(ii) Q2: What hinders the learning process, according to students’ perception?

Once again, the ‘teacher dimension’ was the most highlighted by students, as well as ‘learning activities and teachers’ teaching methods’ (33 references in total). Here, importance was given to learning activities that led to ‘passivity’ as an obstacle to learning, with 26 references. Note the following: ‘teacher talks endlessly on the subject’ (“[...] they basically give a lecture”); ‘teacher reads the content’ (“[...] they read from the books and repeat the content”); ‘teacher does not ask questions’ (“[...] is always talking, talking and doesn’t question us”); ‘teacher does not interact’ (“[...] doesn’t interact with us and, there we are, just listening […] and that’s it”). Overall, ‘boring/non-captivating and theoretical/abstract classes’ emerged as learning obstacles. These categories appear to represent, precisely students’ passivity in the learning process, pointing to the positioning on the paradigm of instruction/focus on content, and to the logic of traditional learning - teacher’s concern centred on the transfer of knowledge.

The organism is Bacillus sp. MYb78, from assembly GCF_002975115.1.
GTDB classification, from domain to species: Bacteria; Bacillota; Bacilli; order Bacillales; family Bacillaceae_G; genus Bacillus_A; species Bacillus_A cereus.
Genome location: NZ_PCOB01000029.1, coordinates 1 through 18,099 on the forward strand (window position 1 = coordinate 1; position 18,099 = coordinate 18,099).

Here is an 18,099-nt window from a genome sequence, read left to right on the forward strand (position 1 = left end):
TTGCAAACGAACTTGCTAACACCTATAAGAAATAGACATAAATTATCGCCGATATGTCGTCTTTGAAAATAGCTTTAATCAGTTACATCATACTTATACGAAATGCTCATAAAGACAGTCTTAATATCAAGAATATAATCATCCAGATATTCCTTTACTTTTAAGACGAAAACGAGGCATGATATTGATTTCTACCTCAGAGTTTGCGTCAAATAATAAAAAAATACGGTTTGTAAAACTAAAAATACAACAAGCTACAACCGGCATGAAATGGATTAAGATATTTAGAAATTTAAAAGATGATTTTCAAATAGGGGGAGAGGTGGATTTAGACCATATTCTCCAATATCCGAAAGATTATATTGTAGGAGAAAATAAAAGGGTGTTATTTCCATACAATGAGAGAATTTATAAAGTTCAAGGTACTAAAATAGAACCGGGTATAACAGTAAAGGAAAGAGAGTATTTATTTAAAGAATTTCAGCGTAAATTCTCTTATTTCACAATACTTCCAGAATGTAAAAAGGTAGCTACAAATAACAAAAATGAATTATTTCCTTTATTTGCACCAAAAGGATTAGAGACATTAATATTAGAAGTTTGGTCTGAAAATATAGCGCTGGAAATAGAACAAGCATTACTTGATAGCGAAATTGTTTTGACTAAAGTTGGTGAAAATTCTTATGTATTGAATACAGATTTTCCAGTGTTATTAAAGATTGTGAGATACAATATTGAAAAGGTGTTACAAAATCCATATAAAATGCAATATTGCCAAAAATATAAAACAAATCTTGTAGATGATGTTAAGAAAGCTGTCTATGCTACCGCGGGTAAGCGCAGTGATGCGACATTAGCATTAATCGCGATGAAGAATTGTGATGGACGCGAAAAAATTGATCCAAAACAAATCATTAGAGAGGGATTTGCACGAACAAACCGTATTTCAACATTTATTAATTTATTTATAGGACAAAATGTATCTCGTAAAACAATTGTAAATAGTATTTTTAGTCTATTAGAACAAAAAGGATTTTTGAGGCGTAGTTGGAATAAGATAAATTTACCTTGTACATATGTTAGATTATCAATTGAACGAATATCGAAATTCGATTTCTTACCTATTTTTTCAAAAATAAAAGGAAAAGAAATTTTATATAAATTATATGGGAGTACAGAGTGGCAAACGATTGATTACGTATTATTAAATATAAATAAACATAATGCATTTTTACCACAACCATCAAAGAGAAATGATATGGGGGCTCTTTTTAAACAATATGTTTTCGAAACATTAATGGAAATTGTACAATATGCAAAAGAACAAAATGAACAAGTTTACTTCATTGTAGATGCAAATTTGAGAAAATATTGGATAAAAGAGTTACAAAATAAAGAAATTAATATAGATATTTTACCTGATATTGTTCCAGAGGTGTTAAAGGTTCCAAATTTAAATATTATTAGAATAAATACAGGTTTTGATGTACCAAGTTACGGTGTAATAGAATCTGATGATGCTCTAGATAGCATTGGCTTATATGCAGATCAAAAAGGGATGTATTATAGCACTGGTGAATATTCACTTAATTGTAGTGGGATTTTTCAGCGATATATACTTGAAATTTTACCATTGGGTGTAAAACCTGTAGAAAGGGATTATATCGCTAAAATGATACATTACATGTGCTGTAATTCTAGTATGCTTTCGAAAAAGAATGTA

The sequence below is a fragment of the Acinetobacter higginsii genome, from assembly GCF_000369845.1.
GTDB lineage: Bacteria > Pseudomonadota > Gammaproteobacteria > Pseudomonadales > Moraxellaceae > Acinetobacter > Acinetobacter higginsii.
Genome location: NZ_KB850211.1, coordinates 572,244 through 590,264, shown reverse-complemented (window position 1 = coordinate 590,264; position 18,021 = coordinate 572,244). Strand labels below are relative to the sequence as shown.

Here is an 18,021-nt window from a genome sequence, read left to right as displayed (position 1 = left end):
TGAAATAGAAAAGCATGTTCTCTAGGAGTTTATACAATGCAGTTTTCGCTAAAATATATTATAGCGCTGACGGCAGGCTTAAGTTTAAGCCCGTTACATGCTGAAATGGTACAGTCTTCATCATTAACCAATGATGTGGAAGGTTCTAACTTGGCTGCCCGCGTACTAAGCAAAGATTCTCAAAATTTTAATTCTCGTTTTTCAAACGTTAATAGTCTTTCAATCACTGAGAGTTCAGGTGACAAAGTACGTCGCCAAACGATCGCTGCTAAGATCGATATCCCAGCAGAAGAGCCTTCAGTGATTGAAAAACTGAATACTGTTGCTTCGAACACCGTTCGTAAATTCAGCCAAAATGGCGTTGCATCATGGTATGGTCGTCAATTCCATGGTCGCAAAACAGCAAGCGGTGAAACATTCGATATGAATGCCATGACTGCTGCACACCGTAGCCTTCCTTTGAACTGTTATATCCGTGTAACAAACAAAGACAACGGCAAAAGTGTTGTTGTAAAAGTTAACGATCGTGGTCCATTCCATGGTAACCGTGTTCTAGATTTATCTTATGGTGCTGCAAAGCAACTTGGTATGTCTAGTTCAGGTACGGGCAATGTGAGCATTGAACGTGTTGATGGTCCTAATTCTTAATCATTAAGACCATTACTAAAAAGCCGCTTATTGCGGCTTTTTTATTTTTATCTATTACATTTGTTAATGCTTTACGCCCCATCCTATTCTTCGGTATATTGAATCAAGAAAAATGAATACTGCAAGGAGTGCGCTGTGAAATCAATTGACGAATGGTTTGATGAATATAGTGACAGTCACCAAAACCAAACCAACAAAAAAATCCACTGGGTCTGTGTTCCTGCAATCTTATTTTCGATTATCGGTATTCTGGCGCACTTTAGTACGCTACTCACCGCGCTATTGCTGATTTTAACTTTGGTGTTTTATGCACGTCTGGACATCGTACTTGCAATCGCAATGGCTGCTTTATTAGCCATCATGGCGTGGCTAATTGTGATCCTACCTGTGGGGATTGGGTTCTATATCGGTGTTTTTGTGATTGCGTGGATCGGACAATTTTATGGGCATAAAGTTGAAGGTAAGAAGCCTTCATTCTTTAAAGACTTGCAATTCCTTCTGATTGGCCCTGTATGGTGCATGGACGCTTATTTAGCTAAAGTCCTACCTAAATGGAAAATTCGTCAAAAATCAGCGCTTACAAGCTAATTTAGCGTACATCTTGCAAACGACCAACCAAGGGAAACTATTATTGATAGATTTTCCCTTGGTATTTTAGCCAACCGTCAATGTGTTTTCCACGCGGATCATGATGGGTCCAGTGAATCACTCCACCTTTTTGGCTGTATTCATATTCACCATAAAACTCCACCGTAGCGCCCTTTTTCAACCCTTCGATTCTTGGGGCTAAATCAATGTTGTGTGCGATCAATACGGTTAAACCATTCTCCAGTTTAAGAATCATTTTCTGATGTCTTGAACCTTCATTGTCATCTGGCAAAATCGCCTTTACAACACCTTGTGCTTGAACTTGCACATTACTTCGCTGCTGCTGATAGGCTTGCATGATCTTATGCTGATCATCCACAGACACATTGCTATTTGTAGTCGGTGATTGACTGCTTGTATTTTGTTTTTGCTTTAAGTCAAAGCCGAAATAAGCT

Here, even if with less expression, ‘group work’ appeared as negative, mostly because of the social dimension associated to it: “[...] we choose a friend and then we’re more focused on the conversation”. ‘Study visits’ also came up as a negative aspect (“[...] honestly, I don’t think I have ever learned anything on study visits”).

‘Teacher’s personal characteristics and behaviour’ also arose in these FG, students highlighted three specific aspects, also found in other studies (McHatton et al., 2014; McHugh et al., 2013): (i) ‘teacher does not manage the behaviour of the class’ (“[...] they don’t seem to care if we talk, and then there’s too much noise and we end up not understanding what the teacher is explaining”); ‘strict teacher / us in silence but inattentive’ (“[...] we may be silent, but we may not always be attentive”) and a ‘theoretical teacher’ (“[...] we didn’t understand, the teacher was also very theoretical”).